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Emery Craw

Ulster & Delaware Railroad
"The Only All Rail Route Through the Catskills"


Name: Emery E. Craw
Birth: June 13, 1873, NY
Death:July 6, 1959, NY
Residence(s): Roxbury, NY; Oneonta, NY; Kingston, NY
Spouse: Emma C. Van Housen
Parents: George Craw & Elisa Cole
Date of Hire: 1894
End of Employment: 1941
Position(s) Held: Conductor, Brakeman

Note: 1897-1898 worked for Metropolitan Railways, NYC

Emery Craw

Emery E. Craw

Emery Craw and his wife, Emma.

From the Catskill Mountain News, November 7, 1941

Conductor Craw Completes Forty-six Years of Service

As the milk train on the former Ulster & Delaware railroad rolled into the West Shore depot Thursday evening, Conductor Emery E. Craw brought to a close his railroading career which has spanned 46 1/2 years. Most of this time has been spent on the railroad which runs through the Catskills.

Many of Conductor Craw's relatives and friends were present to congratulate the veteran railroadman at the end of his last run, and official recognition was represented through Trainmaster S.J. Keating of the River division, New York Central system.

When asked if he had any statement to make concerning his last run. Conductor Craw replied, "I sure am surprised to see so many people here to greet me. I did not expect such a reception."

Emery E. Craw's career as a railroader when he hired out as a brakeman on the Ulster & Delaware railroad.

"We didn't get far on my first trip," stated Mr. Craw, "for we had a wreck at Brodhead's Bridge. That was a fine beginning, wasn't it?"

In 1897, for a period of a year, Emery Craw was employed by the Metropolitan Street Railways in New York city, and then he returned to the Ulster & Delaware, where he was promoted to the position of conductor. In 1907 Mr. Craw became a conductor on Train 32, the Catskill Mountain Express.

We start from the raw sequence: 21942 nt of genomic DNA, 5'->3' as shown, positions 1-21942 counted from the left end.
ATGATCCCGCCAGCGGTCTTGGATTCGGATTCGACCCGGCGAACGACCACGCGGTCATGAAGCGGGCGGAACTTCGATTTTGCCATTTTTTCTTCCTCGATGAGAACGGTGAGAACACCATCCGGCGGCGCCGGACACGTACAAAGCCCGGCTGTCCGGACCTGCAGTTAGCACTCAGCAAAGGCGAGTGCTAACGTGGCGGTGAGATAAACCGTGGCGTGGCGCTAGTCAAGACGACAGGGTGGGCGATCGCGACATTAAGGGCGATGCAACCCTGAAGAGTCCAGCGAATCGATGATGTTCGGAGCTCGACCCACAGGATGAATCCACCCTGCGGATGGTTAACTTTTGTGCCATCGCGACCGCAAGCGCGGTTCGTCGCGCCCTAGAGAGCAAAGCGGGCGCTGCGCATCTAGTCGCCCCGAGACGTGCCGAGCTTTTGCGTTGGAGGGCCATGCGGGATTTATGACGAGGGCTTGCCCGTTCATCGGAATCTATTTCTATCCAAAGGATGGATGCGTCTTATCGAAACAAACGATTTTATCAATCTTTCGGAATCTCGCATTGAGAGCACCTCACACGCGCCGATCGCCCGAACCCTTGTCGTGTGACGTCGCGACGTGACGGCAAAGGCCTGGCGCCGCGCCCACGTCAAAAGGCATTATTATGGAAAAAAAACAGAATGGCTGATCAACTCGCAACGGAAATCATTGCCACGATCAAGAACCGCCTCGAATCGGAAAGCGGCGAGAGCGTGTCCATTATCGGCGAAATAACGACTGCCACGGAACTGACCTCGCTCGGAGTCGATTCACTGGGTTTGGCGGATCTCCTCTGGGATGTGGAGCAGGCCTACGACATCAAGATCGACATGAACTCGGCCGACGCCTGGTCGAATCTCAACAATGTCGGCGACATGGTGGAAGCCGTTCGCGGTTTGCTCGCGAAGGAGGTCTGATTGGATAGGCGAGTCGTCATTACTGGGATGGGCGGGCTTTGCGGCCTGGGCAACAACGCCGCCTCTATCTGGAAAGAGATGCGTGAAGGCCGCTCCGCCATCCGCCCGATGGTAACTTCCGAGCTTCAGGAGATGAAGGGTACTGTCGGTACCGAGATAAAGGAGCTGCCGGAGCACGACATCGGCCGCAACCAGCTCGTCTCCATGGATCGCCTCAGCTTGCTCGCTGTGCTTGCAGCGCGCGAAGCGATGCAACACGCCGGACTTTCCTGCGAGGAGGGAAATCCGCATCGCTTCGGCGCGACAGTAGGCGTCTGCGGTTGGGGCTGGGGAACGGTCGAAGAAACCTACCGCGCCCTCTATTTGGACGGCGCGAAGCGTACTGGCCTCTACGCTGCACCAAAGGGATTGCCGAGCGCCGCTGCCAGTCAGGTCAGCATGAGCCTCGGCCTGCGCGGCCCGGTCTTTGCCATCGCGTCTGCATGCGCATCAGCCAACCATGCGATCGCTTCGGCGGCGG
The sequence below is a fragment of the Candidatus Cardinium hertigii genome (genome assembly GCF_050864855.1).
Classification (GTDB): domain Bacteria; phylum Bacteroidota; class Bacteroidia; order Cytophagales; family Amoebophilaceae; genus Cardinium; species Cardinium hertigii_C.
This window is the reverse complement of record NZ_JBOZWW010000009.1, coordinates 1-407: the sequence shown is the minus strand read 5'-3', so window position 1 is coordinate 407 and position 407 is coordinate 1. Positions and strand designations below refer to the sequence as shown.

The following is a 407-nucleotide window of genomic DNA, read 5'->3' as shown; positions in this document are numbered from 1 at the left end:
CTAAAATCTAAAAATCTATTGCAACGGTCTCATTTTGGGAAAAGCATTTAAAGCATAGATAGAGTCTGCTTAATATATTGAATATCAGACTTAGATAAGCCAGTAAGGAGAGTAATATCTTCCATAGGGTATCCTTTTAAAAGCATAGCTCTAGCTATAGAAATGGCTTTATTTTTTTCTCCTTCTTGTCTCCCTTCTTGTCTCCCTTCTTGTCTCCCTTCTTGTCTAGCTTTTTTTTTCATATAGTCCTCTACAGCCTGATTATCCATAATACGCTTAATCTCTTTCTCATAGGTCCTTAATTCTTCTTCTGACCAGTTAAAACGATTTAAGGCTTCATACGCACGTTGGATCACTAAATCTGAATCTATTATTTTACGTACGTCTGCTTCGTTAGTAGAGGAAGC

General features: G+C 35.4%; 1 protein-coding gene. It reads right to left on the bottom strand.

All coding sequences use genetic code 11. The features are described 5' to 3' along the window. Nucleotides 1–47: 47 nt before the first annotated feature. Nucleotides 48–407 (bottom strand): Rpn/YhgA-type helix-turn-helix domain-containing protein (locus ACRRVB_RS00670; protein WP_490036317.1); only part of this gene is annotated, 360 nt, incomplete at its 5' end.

When asked concerning his experiences on the railroad, Mr. Craw said he never had been in what he termed a serious wreck, "but I have had some queer experiences--- some of which I wouldn't tell you," he replied with a chuckle. The veteran conductor did remark about a wreck which his train had coming down Pine Hill. "We lost the ninth and tenth cars right out of the middle of our train and then teh train coupled together by itself. The cars went down the bank alongside of the track and never derailed the rest of our train."

In conjunction with the accident of losing two cars en route, Conductor Craw pointed out that when he "first went on the railroad we had few airbrakes -- the line and pin coupler holding the cars together. If you didn't watch out, you could have your hand crushed. You had to pull your arm down and not up; but Mr. Westinghouse made it safer."

Replying to a question by Trainmaster Keating concerning his long years of service, Conductor Craw remarked, "When I began railroading I remember you as a little, so high!" To which the trainmaster replied that he could remember "hanging on the fence and seeing Mr. Craw going past on the trains."

Amid the congratulations of his friends, Conductor Emery E. Craw trudged away from his train to register his last run. ---Kingston Freeman.

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